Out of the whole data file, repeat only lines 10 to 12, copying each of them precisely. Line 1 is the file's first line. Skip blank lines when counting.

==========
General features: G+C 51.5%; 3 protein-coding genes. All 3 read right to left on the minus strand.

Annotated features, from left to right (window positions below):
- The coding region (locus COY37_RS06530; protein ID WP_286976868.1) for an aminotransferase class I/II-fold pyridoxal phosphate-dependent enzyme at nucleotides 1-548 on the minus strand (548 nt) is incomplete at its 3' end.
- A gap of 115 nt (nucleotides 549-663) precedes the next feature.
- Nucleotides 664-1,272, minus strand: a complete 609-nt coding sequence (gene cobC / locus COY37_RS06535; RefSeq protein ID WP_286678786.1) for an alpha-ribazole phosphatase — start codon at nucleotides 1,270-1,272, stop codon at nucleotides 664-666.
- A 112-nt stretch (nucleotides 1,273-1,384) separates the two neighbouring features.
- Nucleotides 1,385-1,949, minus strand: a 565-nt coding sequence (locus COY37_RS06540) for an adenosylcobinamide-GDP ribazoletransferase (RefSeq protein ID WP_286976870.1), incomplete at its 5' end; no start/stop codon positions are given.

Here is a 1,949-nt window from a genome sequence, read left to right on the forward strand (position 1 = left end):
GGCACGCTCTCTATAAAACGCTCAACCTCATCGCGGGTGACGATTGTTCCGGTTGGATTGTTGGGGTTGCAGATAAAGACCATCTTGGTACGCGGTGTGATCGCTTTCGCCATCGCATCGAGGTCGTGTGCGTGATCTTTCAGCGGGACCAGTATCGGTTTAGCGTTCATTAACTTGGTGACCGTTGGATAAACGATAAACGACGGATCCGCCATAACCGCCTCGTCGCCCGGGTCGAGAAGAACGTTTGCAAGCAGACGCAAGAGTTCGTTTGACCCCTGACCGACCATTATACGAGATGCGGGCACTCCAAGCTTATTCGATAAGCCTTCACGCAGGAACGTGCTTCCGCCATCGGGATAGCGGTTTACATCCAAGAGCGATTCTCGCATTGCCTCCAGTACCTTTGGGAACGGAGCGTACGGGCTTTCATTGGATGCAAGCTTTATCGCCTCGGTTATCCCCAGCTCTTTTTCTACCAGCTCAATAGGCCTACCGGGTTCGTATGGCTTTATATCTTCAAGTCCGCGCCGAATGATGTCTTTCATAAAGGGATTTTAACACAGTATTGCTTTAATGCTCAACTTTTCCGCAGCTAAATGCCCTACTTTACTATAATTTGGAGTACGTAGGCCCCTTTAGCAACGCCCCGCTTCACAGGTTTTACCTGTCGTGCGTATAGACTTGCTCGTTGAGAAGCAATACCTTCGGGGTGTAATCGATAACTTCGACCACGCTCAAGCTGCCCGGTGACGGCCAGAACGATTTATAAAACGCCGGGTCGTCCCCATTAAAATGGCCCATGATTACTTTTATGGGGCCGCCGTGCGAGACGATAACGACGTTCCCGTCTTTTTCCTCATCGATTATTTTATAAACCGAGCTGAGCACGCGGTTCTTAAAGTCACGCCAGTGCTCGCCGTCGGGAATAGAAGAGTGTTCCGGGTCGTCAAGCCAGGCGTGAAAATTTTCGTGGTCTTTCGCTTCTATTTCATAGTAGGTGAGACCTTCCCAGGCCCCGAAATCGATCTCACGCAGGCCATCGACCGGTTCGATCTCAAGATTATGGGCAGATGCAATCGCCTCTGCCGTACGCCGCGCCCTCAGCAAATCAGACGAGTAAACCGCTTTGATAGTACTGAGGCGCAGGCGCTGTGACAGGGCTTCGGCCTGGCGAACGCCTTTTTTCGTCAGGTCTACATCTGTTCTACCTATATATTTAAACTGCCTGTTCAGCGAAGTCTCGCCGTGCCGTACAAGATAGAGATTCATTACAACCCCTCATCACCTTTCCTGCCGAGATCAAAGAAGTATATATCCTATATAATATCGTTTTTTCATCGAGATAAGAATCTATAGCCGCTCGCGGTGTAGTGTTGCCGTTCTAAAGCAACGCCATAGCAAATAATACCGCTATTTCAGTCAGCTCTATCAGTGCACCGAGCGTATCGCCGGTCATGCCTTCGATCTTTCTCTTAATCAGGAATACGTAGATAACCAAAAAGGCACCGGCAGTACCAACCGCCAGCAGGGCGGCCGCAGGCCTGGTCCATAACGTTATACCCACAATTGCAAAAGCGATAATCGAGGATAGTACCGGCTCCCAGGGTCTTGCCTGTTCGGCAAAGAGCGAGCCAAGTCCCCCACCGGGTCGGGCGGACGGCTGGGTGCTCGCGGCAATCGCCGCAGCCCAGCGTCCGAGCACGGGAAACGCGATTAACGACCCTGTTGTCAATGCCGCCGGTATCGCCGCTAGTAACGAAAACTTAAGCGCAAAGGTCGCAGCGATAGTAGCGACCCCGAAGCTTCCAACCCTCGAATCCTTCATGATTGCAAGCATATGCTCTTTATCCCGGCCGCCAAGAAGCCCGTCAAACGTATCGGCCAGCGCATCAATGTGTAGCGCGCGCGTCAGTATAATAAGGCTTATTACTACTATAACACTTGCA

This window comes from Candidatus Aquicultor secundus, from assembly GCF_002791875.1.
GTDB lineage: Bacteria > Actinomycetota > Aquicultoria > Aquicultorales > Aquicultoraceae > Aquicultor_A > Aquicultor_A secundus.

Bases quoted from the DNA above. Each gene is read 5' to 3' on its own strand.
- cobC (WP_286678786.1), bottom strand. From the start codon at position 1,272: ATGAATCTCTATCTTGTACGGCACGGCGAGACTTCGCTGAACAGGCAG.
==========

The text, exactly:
This window comes from Candidatus Aquicultor secundus, from assembly GCF_002791875.1.
GTDB lineage: Bacteria > Actinomycetota > Aquicultoria > Aquicultorales > Aquicultoraceae > Aquicultor_A > Aquicultor_A secundus.

Bases quoted from the DNA above. Each gene is read 5' to 3' on its own strand.